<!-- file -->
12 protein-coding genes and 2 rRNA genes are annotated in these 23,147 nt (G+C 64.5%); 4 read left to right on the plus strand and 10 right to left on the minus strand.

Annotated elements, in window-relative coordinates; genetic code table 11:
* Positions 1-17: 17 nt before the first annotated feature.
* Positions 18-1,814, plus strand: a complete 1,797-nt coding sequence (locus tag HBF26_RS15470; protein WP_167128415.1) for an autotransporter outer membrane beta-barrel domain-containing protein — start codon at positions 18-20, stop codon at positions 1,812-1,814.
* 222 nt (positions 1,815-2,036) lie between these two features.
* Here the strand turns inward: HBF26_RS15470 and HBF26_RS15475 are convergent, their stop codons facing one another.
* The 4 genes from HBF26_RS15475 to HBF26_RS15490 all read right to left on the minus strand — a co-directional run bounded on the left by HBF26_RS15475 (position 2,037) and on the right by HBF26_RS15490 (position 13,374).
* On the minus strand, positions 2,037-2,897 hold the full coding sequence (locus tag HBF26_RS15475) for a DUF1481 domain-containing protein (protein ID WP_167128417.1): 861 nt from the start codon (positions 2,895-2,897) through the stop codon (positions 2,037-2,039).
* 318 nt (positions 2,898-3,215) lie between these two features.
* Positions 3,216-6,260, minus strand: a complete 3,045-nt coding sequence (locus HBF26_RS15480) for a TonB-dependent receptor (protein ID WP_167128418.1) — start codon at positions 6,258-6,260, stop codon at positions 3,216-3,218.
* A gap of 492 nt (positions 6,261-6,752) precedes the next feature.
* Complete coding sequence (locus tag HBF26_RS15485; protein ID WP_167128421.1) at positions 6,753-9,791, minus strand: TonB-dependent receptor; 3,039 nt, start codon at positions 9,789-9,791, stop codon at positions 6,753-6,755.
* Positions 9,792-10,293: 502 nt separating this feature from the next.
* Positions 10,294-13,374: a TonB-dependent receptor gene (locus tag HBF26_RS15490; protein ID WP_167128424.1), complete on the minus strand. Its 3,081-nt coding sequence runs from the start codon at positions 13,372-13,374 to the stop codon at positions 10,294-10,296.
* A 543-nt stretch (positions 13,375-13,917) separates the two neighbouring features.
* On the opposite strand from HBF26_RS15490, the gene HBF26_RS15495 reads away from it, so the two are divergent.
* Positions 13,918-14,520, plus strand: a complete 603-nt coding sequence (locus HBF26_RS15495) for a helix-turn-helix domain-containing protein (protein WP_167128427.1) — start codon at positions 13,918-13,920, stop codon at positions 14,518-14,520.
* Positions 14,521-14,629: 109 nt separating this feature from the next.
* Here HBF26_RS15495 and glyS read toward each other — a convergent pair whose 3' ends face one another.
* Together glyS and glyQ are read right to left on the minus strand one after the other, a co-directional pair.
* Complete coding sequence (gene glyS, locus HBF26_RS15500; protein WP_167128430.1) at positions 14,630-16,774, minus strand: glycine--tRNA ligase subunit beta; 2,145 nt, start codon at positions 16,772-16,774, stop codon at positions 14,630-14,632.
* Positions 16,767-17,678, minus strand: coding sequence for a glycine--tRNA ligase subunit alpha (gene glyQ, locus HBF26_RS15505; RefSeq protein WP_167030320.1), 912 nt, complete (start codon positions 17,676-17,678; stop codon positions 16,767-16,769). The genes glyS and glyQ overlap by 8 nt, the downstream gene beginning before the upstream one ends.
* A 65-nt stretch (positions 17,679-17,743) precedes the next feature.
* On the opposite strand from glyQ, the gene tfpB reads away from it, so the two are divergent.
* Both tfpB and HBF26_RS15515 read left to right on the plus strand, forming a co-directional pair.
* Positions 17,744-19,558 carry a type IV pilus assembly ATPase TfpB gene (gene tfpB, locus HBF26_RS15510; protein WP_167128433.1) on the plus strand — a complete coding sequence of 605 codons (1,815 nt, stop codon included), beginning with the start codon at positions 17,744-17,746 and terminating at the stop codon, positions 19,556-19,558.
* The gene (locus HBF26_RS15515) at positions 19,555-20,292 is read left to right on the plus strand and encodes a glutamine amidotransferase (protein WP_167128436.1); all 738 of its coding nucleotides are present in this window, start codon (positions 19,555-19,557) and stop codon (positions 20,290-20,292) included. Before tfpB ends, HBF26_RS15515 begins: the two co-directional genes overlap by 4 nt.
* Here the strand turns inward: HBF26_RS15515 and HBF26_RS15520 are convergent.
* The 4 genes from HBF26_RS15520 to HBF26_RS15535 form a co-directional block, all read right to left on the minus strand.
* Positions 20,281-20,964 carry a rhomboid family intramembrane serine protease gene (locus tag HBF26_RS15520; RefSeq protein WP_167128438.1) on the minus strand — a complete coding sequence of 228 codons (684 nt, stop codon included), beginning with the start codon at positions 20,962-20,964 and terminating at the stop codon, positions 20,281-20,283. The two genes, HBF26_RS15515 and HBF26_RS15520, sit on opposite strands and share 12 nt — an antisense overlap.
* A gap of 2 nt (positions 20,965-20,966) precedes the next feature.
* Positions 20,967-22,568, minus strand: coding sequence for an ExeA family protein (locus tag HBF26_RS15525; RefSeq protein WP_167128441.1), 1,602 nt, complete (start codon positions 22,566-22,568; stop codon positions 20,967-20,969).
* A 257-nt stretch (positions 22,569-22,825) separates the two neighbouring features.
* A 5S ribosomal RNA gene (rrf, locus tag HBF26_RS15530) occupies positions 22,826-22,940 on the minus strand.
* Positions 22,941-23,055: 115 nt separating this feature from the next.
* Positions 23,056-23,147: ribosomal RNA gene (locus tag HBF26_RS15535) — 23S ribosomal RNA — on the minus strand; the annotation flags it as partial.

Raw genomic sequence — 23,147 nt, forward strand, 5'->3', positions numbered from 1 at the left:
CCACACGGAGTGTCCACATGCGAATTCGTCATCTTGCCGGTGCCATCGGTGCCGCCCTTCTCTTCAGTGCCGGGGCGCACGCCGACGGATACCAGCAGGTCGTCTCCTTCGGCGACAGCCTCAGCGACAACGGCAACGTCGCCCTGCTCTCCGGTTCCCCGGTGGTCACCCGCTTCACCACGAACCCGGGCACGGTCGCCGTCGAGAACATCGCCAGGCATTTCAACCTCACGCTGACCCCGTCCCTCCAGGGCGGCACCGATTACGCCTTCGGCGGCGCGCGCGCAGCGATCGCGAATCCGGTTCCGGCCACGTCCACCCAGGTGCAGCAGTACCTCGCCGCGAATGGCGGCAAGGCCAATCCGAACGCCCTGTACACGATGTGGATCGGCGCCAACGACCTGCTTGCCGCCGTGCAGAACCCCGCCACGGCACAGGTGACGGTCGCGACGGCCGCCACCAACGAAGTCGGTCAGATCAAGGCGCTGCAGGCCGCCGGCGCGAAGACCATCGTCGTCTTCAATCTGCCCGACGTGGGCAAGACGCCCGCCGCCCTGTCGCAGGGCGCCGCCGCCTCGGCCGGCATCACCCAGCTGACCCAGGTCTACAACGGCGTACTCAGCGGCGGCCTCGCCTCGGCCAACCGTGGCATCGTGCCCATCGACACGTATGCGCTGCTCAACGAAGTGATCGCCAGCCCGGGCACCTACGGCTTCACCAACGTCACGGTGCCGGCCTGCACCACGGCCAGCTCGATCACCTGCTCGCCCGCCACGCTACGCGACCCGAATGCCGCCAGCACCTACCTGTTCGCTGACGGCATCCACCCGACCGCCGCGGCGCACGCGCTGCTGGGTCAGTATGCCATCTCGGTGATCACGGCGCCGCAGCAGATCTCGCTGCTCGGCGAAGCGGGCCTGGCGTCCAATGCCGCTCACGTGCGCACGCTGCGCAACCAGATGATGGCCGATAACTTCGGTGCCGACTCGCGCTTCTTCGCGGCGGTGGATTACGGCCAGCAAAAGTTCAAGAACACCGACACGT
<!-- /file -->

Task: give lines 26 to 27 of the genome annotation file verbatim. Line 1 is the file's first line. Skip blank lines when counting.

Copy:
* Positions 17,744-19,558 carry a type IV pilus assembly ATPase TfpB gene (gene tfpB, locus HBF26_RS15510; protein WP_167128433.1) on the plus strand — a complete coding sequence of 605 codons (1,815 nt, stop codon included), beginning with the start codon at positions 17,744-17,746 and terminating at the stop codon, positions 19,556-19,558.
* The gene (locus HBF26_RS15515) at positions 19,555-20,292 is read left to right on the plus strand and encodes a glutamine amidotransferase (protein WP_167128436.1); all 738 of its coding nucleotides are present in this window, start codon (positions 19,555-19,557) and stop codon (positions 20,290-20,292) included. Before tfpB ends, HBF26_RS15515 begins: the two co-directional genes overlap by 4 nt.